Travel in Taiwan Arts

Chinese Tradition and Modernity in Metal Sculpture

By Melanie Seligman


Ju Ming's tai chi sculpture.

The art of sculpture in Taiwan is still in its infancy. Yet what it lacks in history is more than compensated for by its extraordinary vitality. A visit to Hanart Gallery, or Yuyu Yang's Lifescape Sculpture Museum, both in Taipei, shows the beauty and power of contemporary Taiwanese sculpture.

Traditionally, sculpture was limited to the carving of religious figures and decorative pieces for temples. Regarded as the work of common laborers, it was not considered a fine art and sculptors did not enjoy the same prestige as successful painters and calligraphers from the scholar class.

Early this century, achievements by pioneer artist Huang Tu-Shui made sculpture into an aesthetic art form in its own right. He studied the art in Japan, which was heavily influenced by Western thoughts and trends--including the work of world-renowned French sculptor Auguste Rodin. Later Huang returned to Taiwan and developed his own personal style, combining realism with folk sculpture. His work left a lasting impact on succeeding generations of Taiwanese sculptors.

In recent years, outstanding exhibits at international art shows and exhibitions have brought unprecedented attention to Taiwanese sculpture. Often exploring the roots of the island's Chinese cultural heritage, the beauty and originality of this art transcends cultural barriers.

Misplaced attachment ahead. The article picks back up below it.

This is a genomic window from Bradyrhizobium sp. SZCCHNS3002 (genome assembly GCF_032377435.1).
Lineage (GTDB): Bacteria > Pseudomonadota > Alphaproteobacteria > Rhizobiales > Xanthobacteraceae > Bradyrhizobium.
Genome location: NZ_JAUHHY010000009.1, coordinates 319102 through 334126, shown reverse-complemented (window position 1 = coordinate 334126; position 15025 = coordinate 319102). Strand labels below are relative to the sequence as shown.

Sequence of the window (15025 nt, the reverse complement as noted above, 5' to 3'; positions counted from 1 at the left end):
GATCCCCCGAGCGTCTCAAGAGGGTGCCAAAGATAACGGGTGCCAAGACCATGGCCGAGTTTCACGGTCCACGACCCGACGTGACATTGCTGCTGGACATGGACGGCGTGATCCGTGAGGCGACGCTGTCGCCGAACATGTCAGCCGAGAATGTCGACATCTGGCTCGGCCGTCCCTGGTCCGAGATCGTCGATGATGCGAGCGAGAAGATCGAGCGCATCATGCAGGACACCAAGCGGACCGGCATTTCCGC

One person who has utilized heritage as a source of inspiration is Ju Ming (朱銘). His gigantic bronze tai chi series is both modern and inspired by the ancient Chinese martial art of tai chi chuan. Born in 1938 and apprenticed to a carver of wooden images for Buddhist temples at age 15, Ju soon became a master craftsman and set up his own workshop. Driven by a need for self-expression, in 1968 he began a second apprenticeship with Yuyu Yang (楊英風) in Taipei. Yang had studied sculpture in Tokyo and Rome, and was beginning to establish an international reputation for massive polished-steel sculptures of abstract shapes.